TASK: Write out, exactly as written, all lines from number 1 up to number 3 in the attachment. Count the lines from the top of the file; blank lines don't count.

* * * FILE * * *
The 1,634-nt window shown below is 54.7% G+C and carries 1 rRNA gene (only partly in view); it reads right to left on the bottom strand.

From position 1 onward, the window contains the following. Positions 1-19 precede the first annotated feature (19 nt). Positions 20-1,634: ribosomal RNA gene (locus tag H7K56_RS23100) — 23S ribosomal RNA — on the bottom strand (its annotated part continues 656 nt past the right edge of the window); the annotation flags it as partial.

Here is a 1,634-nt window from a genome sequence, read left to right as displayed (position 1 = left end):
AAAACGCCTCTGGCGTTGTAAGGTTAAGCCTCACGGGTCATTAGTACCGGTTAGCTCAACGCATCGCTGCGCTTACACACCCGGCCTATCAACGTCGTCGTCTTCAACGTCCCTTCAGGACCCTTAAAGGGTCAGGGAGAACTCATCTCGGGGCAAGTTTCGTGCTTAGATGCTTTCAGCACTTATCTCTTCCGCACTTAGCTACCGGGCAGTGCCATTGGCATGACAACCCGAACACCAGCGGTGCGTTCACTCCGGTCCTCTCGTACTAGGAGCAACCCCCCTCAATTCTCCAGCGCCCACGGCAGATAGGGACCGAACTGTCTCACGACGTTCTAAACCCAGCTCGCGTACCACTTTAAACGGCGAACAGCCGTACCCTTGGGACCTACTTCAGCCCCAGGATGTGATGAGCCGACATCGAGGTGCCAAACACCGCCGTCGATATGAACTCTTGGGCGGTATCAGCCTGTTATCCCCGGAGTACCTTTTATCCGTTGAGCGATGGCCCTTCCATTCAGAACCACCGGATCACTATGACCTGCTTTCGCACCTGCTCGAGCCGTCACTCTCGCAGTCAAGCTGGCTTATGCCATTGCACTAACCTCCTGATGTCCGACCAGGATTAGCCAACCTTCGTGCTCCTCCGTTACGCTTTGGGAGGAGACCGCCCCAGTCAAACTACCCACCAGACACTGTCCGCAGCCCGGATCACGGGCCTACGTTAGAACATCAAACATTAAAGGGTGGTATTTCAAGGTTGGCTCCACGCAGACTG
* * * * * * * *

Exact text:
The 1,634-nt window shown below is 54.7% G+C and carries 1 rRNA gene (only partly in view); it reads right to left on the bottom strand.

From position 1 onward, the window contains the following. Positions 1-19 precede the first annotated feature (19 nt). Positions 20-1,634: ribosomal RNA gene (locus tag H7K56_RS23100) — 23S ribosomal RNA — on the bottom strand (its annotated part continues 656 nt past the right edge of the window); the annotation flags it as partial.

Here is a 1,634-nt window from a genome sequence, read left to right as displayed (position 1 = left end):